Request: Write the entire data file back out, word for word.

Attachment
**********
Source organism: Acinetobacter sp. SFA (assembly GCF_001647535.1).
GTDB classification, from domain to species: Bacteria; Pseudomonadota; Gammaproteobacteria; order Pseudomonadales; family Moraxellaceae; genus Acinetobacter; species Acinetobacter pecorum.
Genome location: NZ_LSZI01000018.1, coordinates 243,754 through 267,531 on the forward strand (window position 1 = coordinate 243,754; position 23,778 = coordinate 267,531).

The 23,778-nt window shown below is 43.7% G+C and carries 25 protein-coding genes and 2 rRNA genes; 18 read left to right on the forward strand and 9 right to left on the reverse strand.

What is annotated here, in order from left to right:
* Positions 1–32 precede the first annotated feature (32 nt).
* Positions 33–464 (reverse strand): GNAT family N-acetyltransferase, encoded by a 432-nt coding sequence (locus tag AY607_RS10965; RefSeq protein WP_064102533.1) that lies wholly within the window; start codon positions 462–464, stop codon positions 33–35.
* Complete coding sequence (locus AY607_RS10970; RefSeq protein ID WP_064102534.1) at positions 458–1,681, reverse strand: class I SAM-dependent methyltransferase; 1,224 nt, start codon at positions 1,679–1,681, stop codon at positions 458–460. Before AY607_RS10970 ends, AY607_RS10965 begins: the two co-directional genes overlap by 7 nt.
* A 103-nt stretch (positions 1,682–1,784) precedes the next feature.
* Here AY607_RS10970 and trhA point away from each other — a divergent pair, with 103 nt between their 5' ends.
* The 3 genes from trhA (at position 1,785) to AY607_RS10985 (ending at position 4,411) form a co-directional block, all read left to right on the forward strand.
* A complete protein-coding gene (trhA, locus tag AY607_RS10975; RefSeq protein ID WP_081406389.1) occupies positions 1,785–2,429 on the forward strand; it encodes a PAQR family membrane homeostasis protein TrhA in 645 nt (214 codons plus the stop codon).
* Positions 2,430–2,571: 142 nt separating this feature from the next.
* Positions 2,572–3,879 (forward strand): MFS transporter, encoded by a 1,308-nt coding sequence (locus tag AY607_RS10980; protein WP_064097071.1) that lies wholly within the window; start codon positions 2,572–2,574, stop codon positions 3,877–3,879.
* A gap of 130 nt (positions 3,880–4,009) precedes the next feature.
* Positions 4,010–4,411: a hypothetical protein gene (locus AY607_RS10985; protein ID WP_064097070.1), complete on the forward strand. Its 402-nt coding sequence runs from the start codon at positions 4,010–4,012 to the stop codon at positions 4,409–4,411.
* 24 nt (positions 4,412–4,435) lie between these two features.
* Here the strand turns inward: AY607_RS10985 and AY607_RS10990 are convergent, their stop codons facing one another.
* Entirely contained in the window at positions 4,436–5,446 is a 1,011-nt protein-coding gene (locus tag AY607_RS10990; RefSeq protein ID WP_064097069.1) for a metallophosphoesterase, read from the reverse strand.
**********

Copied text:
Source organism: Acinetobacter sp. SFA (assembly GCF_001647535.1).
GTDB classification, from domain to species: Bacteria; Pseudomonadota; Gammaproteobacteria; order Pseudomonadales; family Moraxellaceae; genus Acinetobacter; species Acinetobacter pecorum.
Genome location: NZ_LSZI01000018.1, coordinates 243,754 through 267,531 on the forward strand (window position 1 = coordinate 243,754; position 23,778 = coordinate 267,531).

The 23,778-nt window shown below is 43.7% G+C and carries 25 protein-coding genes and 2 rRNA genes; 18 read left to right on the forward strand and 9 right to left on the reverse strand.

What is annotated here, in order from left to right:
* Positions 1–32 precede the first annotated feature (32 nt).
* Positions 33–464 (reverse strand): GNAT family N-acetyltransferase, encoded by a 432-nt coding sequence (locus tag AY607_RS10965; RefSeq protein WP_064102533.1) that lies wholly within the window; start codon positions 462–464, stop codon positions 33–35.
* Complete coding sequence (locus AY607_RS10970; RefSeq protein ID WP_064102534.1) at positions 458–1,681, reverse strand: class I SAM-dependent methyltransferase; 1,224 nt, start codon at positions 1,679–1,681, stop codon at positions 458–460. Before AY607_RS10970 ends, AY607_RS10965 begins: the two co-directional genes overlap by 7 nt.
* A 103-nt stretch (positions 1,682–1,784) precedes the next feature.
* Here AY607_RS10970 and trhA point away from each other — a divergent pair, with 103 nt between their 5' ends.
* The 3 genes from trhA (at position 1,785) to AY607_RS10985 (ending at position 4,411) form a co-directional block, all read left to right on the forward strand.
* A complete protein-coding gene (trhA, locus tag AY607_RS10975; RefSeq protein ID WP_081406389.1) occupies positions 1,785–2,429 on the forward strand; it encodes a PAQR family membrane homeostasis protein TrhA in 645 nt (214 codons plus the stop codon).
* Positions 2,430–2,571: 142 nt separating this feature from the next.
* Positions 2,572–3,879 (forward strand): MFS transporter, encoded by a 1,308-nt coding sequence (locus tag AY607_RS10980; protein WP_064097071.1) that lies wholly within the window; start codon positions 2,572–2,574, stop codon positions 3,877–3,879.
* A gap of 130 nt (positions 3,880–4,009) precedes the next feature.
* Positions 4,010–4,411: a hypothetical protein gene (locus AY607_RS10985; protein ID WP_064097070.1), complete on the forward strand. Its 402-nt coding sequence runs from the start codon at positions 4,010–4,012 to the stop codon at positions 4,409–4,411.
* 24 nt (positions 4,412–4,435) lie between these two features.
* Here the strand turns inward: AY607_RS10985 and AY607_RS10990 are convergent, their stop codons facing one another.
* Entirely contained in the window at positions 4,436–5,446 is a 1,011-nt protein-coding gene (locus tag AY607_RS10990; RefSeq protein ID WP_064097069.1) for a metallophosphoesterase, read from the reverse strand.